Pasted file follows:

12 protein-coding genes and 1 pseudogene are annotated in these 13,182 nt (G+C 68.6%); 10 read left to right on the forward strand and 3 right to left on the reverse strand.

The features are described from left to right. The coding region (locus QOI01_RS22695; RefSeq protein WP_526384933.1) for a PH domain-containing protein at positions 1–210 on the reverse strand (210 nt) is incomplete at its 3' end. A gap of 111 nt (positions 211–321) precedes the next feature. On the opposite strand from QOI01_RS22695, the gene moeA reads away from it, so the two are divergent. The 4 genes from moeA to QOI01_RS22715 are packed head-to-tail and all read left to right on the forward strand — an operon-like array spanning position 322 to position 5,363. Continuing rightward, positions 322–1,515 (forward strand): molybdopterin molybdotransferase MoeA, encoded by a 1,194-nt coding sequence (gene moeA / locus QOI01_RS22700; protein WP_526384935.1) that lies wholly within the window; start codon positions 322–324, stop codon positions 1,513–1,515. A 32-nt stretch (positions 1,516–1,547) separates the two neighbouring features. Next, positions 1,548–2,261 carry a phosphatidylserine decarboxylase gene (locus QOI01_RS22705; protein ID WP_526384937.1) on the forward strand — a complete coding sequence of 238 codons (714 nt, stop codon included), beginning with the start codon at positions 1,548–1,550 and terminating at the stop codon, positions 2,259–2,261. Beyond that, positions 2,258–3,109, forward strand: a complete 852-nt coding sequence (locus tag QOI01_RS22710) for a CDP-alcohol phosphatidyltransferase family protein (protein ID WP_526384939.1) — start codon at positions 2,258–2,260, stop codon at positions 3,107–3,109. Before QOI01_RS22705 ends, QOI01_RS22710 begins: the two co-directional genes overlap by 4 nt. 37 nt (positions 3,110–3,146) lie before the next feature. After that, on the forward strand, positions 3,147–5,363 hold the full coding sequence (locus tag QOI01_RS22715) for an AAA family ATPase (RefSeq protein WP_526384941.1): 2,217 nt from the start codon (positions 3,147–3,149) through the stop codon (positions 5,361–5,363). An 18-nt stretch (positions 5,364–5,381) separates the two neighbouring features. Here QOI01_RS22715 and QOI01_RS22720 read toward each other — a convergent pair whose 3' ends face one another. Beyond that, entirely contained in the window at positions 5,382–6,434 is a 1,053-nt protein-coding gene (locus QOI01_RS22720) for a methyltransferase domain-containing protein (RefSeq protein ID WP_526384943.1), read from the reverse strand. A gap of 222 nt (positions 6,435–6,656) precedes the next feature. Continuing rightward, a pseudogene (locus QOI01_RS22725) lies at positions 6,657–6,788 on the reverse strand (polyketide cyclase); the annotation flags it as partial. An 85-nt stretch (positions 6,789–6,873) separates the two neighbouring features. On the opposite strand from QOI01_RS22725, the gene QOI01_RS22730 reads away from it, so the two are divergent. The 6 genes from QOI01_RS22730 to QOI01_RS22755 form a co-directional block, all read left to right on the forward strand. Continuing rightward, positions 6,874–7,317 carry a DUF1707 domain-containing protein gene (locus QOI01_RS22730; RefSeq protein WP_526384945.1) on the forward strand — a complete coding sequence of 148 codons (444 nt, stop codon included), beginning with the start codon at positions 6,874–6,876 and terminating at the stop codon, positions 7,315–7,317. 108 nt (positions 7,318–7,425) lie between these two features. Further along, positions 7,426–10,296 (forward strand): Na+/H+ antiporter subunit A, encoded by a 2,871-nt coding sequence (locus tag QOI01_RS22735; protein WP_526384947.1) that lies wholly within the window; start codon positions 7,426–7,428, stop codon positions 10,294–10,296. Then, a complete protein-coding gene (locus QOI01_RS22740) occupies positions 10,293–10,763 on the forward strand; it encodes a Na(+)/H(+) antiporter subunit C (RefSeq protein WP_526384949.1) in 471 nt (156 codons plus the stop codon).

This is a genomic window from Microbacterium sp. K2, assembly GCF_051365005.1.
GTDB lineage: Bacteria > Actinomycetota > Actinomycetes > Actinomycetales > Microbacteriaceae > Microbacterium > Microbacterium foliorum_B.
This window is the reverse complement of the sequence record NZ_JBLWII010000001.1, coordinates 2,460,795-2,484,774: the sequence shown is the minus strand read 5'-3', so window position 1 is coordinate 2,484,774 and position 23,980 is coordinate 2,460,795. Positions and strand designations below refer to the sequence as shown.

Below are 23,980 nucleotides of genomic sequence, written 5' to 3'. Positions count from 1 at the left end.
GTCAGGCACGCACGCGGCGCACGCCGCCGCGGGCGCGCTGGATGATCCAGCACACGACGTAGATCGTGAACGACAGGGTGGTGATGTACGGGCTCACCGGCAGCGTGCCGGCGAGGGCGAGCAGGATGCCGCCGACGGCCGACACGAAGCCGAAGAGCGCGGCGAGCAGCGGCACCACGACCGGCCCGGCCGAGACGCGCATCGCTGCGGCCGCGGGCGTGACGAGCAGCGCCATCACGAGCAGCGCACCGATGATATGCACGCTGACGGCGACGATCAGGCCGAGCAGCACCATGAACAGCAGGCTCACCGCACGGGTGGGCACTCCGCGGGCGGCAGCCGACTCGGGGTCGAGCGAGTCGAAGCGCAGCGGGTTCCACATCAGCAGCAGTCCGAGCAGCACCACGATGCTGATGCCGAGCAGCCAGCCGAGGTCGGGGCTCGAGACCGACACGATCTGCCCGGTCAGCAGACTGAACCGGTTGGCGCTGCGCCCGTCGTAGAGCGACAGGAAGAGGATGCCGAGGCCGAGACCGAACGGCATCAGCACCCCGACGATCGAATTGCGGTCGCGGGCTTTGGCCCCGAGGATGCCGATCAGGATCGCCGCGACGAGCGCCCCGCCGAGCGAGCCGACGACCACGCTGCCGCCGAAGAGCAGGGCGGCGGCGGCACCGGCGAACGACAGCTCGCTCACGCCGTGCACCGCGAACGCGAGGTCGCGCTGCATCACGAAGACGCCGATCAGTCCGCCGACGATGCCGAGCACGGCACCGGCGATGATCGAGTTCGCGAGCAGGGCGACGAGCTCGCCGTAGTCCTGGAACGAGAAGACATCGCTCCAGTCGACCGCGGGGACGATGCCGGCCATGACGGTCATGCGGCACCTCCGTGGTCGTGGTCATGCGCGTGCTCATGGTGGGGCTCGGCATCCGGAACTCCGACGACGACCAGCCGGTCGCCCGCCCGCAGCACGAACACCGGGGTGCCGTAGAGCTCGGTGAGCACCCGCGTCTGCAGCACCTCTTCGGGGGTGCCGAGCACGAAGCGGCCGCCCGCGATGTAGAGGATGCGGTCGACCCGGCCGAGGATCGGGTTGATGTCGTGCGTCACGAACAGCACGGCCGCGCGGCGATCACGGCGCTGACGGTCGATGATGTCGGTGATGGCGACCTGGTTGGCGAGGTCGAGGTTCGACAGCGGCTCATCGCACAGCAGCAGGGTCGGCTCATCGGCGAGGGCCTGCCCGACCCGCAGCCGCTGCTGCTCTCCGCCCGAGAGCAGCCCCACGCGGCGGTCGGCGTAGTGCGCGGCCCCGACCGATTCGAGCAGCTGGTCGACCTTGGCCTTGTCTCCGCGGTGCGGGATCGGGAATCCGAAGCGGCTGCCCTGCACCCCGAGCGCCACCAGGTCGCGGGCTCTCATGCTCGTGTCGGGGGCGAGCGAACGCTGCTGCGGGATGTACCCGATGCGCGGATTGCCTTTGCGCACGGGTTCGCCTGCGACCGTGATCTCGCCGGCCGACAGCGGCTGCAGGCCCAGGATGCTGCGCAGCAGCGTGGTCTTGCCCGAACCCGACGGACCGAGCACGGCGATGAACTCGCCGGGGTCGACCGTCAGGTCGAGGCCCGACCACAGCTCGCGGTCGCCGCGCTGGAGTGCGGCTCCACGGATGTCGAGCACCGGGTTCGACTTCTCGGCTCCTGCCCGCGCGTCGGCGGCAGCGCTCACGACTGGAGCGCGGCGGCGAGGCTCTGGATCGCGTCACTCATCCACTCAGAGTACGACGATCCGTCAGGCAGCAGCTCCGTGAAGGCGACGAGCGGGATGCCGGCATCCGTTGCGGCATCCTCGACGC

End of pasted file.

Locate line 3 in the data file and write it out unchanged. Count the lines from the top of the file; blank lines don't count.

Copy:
This is a genomic window from Microbacterium sp. K2, assembly GCF_051365005.1.